Monthly Archives: February 2004
Football is one of the fastest-growing professional sports for women athletes in the United States, expanding from a grand total of only three teams in 1999 to more than 100 across the country in 2004. The New York Sharks, a member of the Independent Women’s Football League, is currently home to 50 female football players from the tri-state area – and they’re ranked tops in the country!
It was at the commencement of their 2002 season that I first learned about the NY Sharks and, for that matter, that there were women playing tackle football right in our own backyard. Contrary to what some may think, the NY Sharks is a team made up of mothers, lawyers, construction workers, police officers, and students – not just a squad of 50 hulking Amazons or, even more dismissively, just “a bunch of dykes.”
Though hailing from all walks of life, each teammate shares a passion for football. The players pay to play, to the tune of more than $1000 each, to contribute to the cost of the team’s expenses. This diverse group of strong women’s enthusiasm for competition and teamwork showed brilliantly in 2002, when the undefeated Sharks won the National Championship.
The team is owned by Andra Douglas, 45, who also plays on the field, and was named 2004 Female Athlete of the Year by the Nassau County Sports Commission. After purchasing the team in 1999, she brought on Crystal Turpin, who as general manager (and also a football player) is responsible for running the day-to-day business side of the Sharks. Turpin also organized the Sharon Pascale mini-camp, named for the Sharks’ late teammate who was killed in a car accident in 2001. The camp teaches football and basketball skills to girls aged 7-17, proving that the Sharks believe in supporting sportsmanship and community on – and off – the field.
Some of the Sharks have been teammates for more than a decade, extending to an era when women were only allowed to play flag football. Turpin, a receiver, is one of them, and most of the teammates have backgrounds in college athletics. This season, Douglas (#7) takes the position of kicker after several seasons as a backup quarterback. She had been a place kicker on the Florida State University rugby team, where she brought them to two national championships, one owed to her winning kick in overtime. When a rookie kicker happened to miss a Sharks practice session, Douglas realized that her legs were still in fighting shape.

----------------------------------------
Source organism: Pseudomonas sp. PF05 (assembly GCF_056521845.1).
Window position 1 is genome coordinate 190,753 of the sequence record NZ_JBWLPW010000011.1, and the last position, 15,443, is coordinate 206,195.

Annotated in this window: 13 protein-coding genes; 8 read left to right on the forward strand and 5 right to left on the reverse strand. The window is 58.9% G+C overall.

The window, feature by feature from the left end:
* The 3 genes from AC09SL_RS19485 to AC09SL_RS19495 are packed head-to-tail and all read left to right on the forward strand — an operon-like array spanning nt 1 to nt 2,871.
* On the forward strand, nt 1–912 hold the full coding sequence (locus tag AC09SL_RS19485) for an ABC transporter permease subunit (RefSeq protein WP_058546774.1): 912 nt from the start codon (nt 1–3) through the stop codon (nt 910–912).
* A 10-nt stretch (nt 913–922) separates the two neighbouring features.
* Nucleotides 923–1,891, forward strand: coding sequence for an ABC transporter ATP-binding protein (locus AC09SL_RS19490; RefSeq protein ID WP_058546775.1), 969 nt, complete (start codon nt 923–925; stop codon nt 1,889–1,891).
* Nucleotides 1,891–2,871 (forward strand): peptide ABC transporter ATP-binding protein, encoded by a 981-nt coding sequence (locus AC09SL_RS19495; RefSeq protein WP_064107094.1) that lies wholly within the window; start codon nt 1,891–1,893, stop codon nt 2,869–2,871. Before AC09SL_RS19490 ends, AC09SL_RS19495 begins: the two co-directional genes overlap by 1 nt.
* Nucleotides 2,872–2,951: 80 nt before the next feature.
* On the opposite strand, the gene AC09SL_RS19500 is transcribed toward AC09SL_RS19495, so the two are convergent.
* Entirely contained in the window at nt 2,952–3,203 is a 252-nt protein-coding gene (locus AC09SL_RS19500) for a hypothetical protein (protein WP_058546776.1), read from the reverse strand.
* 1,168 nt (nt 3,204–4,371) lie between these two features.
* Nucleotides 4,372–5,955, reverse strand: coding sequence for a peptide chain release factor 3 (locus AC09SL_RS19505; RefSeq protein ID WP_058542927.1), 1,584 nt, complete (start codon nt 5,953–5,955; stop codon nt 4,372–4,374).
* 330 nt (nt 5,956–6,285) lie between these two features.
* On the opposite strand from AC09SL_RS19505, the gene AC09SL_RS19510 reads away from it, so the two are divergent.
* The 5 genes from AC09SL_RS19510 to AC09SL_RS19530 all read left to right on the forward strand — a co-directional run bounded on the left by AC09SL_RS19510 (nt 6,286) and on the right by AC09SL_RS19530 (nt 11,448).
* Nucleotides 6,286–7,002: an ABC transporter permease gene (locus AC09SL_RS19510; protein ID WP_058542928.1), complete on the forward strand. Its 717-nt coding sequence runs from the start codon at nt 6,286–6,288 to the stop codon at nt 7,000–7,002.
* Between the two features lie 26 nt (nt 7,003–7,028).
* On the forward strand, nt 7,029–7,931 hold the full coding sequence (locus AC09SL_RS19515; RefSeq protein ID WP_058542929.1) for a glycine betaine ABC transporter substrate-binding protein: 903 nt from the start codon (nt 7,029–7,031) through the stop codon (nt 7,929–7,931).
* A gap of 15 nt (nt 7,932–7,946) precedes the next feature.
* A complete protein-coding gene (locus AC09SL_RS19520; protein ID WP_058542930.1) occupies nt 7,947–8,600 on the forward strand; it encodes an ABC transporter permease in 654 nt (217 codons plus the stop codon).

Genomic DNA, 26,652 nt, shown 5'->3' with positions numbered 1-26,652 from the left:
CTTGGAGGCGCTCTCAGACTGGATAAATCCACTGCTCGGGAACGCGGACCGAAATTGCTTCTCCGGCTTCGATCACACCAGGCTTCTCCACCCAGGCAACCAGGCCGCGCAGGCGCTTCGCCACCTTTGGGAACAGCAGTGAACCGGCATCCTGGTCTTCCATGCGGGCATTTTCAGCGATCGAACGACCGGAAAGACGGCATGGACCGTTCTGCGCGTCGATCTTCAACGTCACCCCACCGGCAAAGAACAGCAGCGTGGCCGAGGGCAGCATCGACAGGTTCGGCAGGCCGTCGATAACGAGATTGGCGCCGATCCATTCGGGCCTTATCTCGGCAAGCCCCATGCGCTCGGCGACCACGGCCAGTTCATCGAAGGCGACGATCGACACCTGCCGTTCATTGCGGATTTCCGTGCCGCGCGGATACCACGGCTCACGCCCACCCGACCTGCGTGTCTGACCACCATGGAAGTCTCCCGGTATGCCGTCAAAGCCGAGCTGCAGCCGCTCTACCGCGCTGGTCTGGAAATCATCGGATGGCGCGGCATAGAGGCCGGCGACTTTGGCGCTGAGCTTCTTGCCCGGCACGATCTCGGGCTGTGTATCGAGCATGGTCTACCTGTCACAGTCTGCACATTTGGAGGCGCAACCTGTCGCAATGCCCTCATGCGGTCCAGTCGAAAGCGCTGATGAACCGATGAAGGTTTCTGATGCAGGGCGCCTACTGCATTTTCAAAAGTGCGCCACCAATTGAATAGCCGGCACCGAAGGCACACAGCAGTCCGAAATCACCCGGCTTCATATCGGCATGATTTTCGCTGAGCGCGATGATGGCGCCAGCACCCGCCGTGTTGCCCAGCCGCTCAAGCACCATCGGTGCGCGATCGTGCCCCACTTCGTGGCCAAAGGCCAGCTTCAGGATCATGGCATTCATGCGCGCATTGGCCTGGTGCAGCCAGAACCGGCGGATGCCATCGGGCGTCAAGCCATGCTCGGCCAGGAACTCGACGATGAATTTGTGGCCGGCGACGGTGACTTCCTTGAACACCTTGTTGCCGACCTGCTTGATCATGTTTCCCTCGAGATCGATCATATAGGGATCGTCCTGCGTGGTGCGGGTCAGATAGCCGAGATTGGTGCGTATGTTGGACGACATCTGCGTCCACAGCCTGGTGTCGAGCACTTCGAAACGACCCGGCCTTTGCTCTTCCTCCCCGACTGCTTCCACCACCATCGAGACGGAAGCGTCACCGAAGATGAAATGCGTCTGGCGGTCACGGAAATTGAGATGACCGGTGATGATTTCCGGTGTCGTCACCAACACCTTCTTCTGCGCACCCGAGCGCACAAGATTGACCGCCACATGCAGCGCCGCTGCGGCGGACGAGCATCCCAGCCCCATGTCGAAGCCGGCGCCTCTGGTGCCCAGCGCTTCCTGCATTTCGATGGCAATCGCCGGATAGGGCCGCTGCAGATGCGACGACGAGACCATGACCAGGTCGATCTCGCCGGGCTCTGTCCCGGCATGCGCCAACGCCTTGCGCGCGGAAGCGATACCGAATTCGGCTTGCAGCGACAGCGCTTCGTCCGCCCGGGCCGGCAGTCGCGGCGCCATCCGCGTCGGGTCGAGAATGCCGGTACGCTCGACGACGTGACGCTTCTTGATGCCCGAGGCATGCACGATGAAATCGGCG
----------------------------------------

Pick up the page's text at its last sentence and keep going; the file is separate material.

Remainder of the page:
This year, Douglas has hired a new set of coaches and is welcomimg back many committed players from last season. Lori DeVivio (#22), Lynn Lewis (#56), Dana Donahue Sparling (#81), Kimberly Bishop (#78), Lakisha Grant (#36), Kathy Holloman (#1) and Donna Spilotras (#60) all were out for the 2003 season, some due to injuries, but they are returning to the action this year. Incidentally, Douglas is the oldest “Sharkie,” while 19-year-old veteran Theresa Schirrippa (#3) is the youngest.
The NY Sharks are set to conquer the competition in their fifth season. Home games will be played on the football field of August Martin High School, 156-10 Baisley Blvd., in Jamaica, New York. Ticket prices are $10 for adults and $5 for children 12 and under. For more information, visit the NY Sharks’ website at nysharksfootball.com
by Merle Exit from GO NYC